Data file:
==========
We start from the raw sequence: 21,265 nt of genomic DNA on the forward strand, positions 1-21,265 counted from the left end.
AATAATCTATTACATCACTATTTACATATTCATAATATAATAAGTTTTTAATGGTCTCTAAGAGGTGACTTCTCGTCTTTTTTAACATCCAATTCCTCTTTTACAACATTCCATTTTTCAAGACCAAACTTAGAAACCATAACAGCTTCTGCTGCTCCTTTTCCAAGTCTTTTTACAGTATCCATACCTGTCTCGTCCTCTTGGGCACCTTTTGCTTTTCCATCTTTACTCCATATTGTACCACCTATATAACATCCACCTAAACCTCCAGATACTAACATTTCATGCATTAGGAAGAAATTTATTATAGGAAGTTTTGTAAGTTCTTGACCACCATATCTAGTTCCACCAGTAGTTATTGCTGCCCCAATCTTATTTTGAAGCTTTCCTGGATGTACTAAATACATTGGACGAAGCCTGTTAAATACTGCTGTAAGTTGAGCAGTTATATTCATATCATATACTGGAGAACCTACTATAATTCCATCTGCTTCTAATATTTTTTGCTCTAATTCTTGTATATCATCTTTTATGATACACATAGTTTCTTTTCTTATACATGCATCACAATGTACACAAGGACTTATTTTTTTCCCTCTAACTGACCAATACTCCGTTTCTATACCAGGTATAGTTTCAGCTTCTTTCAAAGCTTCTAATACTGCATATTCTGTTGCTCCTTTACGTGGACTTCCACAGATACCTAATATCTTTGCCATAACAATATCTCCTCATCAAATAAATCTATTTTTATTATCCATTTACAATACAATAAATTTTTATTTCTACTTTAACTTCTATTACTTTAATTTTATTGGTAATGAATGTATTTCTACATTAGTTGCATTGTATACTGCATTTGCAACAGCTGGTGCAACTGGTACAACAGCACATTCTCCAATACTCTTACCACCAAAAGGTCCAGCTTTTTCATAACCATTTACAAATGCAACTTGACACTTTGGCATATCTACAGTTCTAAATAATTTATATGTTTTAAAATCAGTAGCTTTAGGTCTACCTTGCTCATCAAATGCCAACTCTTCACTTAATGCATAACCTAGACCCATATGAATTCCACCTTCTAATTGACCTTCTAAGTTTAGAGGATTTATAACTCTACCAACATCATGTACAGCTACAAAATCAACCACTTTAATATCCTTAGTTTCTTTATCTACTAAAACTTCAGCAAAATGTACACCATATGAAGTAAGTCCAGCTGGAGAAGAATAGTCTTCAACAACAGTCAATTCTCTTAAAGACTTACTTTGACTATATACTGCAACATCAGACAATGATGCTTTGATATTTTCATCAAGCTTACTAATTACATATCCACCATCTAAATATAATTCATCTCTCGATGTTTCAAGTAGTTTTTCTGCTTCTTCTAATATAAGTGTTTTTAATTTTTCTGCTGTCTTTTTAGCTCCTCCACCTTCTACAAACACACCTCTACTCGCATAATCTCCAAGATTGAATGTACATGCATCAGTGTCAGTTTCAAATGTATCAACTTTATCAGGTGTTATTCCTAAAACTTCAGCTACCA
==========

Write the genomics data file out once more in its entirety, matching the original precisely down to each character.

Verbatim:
We start from the raw sequence: 21,265 nt of genomic DNA on the forward strand, positions 1-21,265 counted from the left end.
AATAATCTATTACATCACTATTTACATATTCATAATATAATAAGTTTTTAATGGTCTCTAAGAGGTGACTTCTCGTCTTTTTTAACATCCAATTCCTCTTTTACAACATTCCATTTTTCAAGACCAAACTTAGAAACCATAACAGCTTCTGCTGCTCCTTTTCCAAGTCTTTTTACAGTATCCATACCTGTCTCGTCCTCTTGGGCACCTTTTGCTTTTCCATCTTTACTCCATATTGTACCACCTATATAACATCCACCTAAACCTCCAGATACTAACATTTCATGCATTAGGAAGAAATTTATTATAGGAAGTTTTGTAAGTTCTTGACCACCATATCTAGTTCCACCAGTAGTTATTGCTGCCCCAATCTTATTTTGAAGCTTTCCTGGATGTACTAAATACATTGGACGAAGCCTGTTAAATACTGCTGTAAGTTGAGCAGTTATATTCATATCATATACTGGAGAACCTACTATAATTCCATCTGCTTCTAATATTTTTTGCTCTAATTCTTGTATATCATCTTTTATGATACACATAGTTTCTTTTCTTATACATGCATCACAATGTACACAAGGACTTATTTTTTTCCCTCTAACTGACCAATACTCCGTTTCTATACCAGGTATAGTTTCAGCTTCTTTCAAAGCTTCTAATACTGCATATTCTGTTGCTCCTTTACGTGGACTTCCACAGATACCTAATATCTTTGCCATAACAATATCTCCTCATCAAATAAATCTATTTTTATTATCCATTTACAATACAATAAATTTTTATTTCTACTTTAACTTCTATTACTTTAATTTTATTGGTAATGAATGTATTTCTACATTAGTTGCATTGTATACTGCATTTGCAACAGCTGGTGCAACTGGTACAACAGCACATTCTCCAATACTCTTACCACCAAAAGGTCCAGCTTTTTCATAACCATTTACAAATGCAACTTGACACTTTGGCATATCTACAGTTCTAAATAATTTATATGTTTTAAAATCAGTAGCTTTAGGTCTACCTTGCTCATCAAATGCCAACTCTTCACTTAATGCATAACCTAGACCCATATGAATTCCACCTTCTAATTGACCTTCTAAGTTTAGAGGATTTATAACTCTACCAACATCATGTACAGCTACAAAATCAACCACTTTAATATCCTTAGTTTCTTTATCTACTAAAACTTCAGCAAAATGTACACCATATGAAGTAAGTCCAGCTGGAGAAGAATAGTCTTCAACAACAGTCAATTCTCTTAAAGACTTACTTTGACTATATACTGCAACATCAGACAATGATGCTTTGATATTTTCATCAAGCTTACTAATTACATATCCACCATCTAAATATAATTCATCTCTCGATGTTTCAAGTAGTTTTTCTGCTTCTTCTAATATAAGTGTTTTTAATTTTTCTGCTGTCTTTTTAGCTCCTCCACCTTCTACAAACACACCTCTACTCGCATAATCTCCAAGATTGAATGTACATGCATCAGTGTCAGTTTCAAATGTATCAACTTTATCAGGTGTTATTCCTAAAACTTCAGCTACCA